The dotar is a two-stringed Iranian instrument, part of the long-necked lute family. Its sound is somewhat similar to that of the Turkish saz, though it’s played in a very different way.
Hamid Khezri “is renowned as a versatile musician equally at home in a wide range of musical styles ranging from the folk music of his North Khorassan home, the Sufi music of the South Khorassan deserts and the troubadour traditions of the mountains of North Khorassan to original compositions and a variety of cross-over projects.”
Some nice pictures from The Guardian. Some of the descriptions/interpretations offered in the captions are quite vague, or clearly wrong, but nevertheless the pictures here of Athens’ vibrant graffiti art scene are well worth perusing. There’s even one of Loukanikos, Greece’s “Riot Dog.” Now, that was a dog who knew what side to take.
Markos Vamvakaris, 1935. Here, his son, Stelios, plays the tune. Well worth listening to – this is perhaps the best taxim in the rebetika corpus. The taxim ends at 1:40 and then a traditional melody follows.
Sherita is a NYC-based band that explores “the acoustic traditions of the Balkans and Near East.” I had the opportunity to see them play at Barbes, in Park Slope, when I lived in NYC. They’re really outstanding – in all respects. And they’ve just released their first 5-track EP. It contains a mix of traditional Sephardic and original music. I recommend it highly.
Listen (and purchase) at Bandcamp.
The band’s website.
The BBC has an excellent long form story on Vassilis Paleokostas, Greece’s notorious “Robin Hood” figure. He’s escaped from Korydallos prison twice – by helicopter – and remains at large today, despite the sizable bounty placed on his head.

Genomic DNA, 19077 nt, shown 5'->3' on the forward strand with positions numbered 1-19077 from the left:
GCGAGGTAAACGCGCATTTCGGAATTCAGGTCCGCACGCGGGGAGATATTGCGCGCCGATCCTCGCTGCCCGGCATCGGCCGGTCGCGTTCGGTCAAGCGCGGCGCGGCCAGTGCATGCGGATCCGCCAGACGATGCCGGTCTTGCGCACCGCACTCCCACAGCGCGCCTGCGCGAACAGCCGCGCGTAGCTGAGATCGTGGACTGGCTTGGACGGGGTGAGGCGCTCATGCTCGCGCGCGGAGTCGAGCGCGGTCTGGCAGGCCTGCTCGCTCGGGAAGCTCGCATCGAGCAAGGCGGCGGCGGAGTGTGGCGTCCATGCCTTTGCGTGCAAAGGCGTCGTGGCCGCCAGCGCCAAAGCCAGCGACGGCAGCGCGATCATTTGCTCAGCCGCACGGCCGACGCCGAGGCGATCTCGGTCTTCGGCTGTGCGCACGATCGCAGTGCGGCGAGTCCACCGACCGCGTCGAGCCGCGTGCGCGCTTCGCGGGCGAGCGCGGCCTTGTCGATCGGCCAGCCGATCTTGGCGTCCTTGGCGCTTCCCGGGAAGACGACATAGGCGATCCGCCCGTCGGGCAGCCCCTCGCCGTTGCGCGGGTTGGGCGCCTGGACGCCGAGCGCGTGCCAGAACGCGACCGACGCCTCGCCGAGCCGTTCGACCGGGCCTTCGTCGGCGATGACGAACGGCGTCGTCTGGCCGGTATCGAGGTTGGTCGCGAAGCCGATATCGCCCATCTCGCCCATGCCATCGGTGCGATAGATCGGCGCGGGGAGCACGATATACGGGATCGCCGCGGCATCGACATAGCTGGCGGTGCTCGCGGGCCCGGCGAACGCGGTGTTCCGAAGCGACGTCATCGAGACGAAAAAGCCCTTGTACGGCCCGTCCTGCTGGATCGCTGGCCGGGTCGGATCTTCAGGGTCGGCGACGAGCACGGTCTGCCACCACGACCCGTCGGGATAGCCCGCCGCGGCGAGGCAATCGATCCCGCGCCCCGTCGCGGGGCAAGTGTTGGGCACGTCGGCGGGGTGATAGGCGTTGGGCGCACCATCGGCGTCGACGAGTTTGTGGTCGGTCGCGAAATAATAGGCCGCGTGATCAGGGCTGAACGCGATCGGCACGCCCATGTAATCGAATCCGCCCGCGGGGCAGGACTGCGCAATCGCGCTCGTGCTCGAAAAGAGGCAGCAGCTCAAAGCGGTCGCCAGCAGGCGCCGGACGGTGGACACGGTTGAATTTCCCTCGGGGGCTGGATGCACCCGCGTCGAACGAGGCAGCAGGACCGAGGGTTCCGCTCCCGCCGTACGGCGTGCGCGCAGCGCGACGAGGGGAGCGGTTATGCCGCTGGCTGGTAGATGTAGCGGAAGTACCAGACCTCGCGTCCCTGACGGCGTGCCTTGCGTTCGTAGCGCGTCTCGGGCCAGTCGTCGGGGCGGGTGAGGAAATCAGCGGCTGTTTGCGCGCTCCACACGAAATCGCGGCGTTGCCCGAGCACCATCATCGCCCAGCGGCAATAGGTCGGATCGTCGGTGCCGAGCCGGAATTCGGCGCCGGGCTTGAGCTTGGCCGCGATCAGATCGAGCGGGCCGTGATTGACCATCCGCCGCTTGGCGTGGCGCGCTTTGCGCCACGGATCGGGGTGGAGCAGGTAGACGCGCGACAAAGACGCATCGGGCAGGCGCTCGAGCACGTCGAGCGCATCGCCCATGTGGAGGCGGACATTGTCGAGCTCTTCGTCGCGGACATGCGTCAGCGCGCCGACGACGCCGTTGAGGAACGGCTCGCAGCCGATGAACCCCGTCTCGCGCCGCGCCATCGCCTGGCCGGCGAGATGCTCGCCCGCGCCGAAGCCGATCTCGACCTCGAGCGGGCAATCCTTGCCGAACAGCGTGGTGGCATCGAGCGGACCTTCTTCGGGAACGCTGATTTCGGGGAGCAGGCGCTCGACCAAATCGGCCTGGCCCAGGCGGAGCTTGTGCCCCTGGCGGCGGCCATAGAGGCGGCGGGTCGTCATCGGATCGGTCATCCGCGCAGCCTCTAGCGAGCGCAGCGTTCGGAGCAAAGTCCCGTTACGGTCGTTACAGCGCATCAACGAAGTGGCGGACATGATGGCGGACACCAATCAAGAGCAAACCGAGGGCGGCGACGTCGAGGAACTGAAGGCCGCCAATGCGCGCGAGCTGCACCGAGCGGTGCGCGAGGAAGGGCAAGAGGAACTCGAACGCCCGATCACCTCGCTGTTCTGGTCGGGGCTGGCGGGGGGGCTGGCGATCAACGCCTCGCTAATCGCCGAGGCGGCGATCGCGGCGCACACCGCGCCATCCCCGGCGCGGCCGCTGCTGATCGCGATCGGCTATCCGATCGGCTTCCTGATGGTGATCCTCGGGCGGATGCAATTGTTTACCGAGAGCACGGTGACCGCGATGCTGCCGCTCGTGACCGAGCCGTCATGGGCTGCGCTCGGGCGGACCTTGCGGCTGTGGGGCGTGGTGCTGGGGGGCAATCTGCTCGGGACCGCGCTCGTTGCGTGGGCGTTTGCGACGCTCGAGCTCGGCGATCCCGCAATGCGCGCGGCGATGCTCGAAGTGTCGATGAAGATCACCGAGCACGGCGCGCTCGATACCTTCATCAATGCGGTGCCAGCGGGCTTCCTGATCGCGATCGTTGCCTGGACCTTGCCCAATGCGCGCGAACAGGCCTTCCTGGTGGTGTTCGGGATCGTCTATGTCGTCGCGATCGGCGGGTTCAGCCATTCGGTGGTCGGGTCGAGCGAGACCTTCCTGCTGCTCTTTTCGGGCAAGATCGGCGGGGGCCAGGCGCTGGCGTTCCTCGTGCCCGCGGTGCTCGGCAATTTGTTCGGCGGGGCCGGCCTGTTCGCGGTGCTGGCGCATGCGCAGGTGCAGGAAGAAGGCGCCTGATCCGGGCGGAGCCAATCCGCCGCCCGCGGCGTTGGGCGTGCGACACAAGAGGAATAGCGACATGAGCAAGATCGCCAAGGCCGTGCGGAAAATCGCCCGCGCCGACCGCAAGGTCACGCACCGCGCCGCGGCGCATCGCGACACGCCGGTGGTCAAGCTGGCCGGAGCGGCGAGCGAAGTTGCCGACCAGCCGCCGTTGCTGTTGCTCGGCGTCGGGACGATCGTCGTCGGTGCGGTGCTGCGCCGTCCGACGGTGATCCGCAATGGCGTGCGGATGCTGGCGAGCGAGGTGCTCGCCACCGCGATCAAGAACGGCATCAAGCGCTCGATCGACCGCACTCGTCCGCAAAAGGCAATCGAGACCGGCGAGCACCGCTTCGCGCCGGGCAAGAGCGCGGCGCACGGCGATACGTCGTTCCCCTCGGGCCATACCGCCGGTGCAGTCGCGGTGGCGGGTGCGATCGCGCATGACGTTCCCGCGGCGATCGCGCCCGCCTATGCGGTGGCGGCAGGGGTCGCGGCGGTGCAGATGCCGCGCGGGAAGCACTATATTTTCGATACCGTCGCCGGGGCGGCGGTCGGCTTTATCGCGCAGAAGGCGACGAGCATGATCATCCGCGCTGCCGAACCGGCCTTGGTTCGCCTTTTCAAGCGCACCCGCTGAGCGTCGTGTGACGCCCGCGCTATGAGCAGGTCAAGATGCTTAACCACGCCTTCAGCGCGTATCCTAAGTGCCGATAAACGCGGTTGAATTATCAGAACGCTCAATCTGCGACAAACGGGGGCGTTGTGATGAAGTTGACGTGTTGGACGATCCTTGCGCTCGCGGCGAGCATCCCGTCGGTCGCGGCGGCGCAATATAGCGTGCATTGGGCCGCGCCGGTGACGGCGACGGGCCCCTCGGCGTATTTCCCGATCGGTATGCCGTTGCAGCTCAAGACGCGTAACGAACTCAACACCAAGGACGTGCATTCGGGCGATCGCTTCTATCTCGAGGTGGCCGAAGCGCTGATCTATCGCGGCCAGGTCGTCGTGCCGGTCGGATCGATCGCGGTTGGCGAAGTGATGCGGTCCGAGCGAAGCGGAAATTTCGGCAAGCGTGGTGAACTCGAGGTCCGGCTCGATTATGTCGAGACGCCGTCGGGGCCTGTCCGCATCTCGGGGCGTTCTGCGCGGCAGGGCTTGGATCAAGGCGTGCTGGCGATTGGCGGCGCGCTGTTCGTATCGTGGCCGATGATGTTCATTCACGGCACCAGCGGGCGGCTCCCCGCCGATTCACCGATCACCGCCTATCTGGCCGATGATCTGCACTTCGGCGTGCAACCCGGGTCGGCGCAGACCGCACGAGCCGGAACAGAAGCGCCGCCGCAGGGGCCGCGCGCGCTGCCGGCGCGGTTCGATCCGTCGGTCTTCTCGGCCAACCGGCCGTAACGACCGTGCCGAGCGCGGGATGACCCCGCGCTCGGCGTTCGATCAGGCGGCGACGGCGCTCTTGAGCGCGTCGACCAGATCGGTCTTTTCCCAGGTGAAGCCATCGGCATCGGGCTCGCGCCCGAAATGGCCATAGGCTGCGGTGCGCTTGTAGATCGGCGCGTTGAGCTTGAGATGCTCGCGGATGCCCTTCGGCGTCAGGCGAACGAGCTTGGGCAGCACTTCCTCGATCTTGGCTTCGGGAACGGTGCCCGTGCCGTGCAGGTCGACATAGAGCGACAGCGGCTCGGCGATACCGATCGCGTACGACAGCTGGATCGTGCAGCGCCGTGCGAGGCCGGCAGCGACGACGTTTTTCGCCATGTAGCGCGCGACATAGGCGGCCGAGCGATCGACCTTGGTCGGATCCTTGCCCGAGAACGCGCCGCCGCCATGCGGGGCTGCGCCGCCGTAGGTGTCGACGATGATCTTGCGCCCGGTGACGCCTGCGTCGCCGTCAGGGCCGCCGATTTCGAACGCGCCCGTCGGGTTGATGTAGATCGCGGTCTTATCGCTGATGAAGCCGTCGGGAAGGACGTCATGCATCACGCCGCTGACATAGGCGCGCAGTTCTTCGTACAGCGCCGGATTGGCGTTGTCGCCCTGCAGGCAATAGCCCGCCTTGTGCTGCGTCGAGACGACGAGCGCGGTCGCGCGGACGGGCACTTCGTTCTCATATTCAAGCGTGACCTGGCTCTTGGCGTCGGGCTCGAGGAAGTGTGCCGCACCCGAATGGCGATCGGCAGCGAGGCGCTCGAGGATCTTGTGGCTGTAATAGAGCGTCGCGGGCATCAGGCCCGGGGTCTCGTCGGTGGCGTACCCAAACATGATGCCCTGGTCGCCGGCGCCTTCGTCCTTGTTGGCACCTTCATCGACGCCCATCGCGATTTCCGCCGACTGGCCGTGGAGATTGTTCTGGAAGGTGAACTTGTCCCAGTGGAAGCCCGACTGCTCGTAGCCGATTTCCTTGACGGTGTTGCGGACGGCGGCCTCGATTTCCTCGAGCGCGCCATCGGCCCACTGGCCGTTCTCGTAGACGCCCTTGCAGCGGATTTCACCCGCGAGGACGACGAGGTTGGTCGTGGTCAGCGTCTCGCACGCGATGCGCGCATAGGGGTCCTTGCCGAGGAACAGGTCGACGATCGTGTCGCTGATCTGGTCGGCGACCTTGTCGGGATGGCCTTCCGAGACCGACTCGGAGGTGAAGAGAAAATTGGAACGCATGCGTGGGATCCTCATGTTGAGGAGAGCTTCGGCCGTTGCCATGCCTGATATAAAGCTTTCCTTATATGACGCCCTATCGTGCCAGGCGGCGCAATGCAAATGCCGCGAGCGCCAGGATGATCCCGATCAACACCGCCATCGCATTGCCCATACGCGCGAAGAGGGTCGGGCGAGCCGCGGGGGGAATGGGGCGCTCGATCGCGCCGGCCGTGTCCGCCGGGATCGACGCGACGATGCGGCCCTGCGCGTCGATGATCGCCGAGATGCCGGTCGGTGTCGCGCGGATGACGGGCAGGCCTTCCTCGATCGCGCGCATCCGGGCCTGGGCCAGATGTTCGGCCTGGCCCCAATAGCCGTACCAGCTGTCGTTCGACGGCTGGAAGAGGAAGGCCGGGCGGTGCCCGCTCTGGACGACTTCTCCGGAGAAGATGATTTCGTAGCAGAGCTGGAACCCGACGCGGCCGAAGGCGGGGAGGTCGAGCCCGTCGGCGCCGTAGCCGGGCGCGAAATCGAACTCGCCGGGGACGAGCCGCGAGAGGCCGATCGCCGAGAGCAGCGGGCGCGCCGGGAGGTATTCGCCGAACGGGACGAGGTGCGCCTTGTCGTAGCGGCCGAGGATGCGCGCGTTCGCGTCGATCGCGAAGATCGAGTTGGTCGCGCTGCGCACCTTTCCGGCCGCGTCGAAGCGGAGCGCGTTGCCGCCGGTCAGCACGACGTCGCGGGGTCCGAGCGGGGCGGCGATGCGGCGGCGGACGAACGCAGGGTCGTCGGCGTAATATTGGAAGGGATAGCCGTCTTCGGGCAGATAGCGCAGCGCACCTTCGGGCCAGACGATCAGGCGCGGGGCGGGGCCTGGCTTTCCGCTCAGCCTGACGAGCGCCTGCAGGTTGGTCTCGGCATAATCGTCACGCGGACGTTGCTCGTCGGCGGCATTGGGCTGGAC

Take a look here.
An enormous tomb is currently under excavation at Amfipoli, Greece. It’s been all over the news, so you may have read about it already. But if not, here’s a website that collects information about the ongoing work:
The Amphipolis Tomb
Current thinking dates the complex to the Hellenistic period, just after Alexander (ca. end of the fourth century BC). But much remains unknown and conclusions, at present, are tentative.
The Loeb Classical Library – whose little green and red volumes contain between them nearly the entire corpus of classical Greek and Latin literature (with facing English translations) – is going digital this fall. From the website:
“…the introduction of the digital Loeb Classical Library presents an interconnected, fully searchable, perpetually growing, virtual library of all that is important in Greek and Latin literature. Epic and lyric poetry; tragedy and comedy; history, philosophy, and oratory; the great medical writers and mathematicians; those Church fathers who made particular use of the Classics—in short, our entire Greek and Latin Classical heritage is represented here with up-to-date texts and accurate and literate English translations. 523 volumes of fully searchable Latin, Greek, and English texts are available in a modern and elegant interface, allowing readers to browse, search, bookmark, annotate, and share content with ease.”
Take a look at the announcement on the HUP site.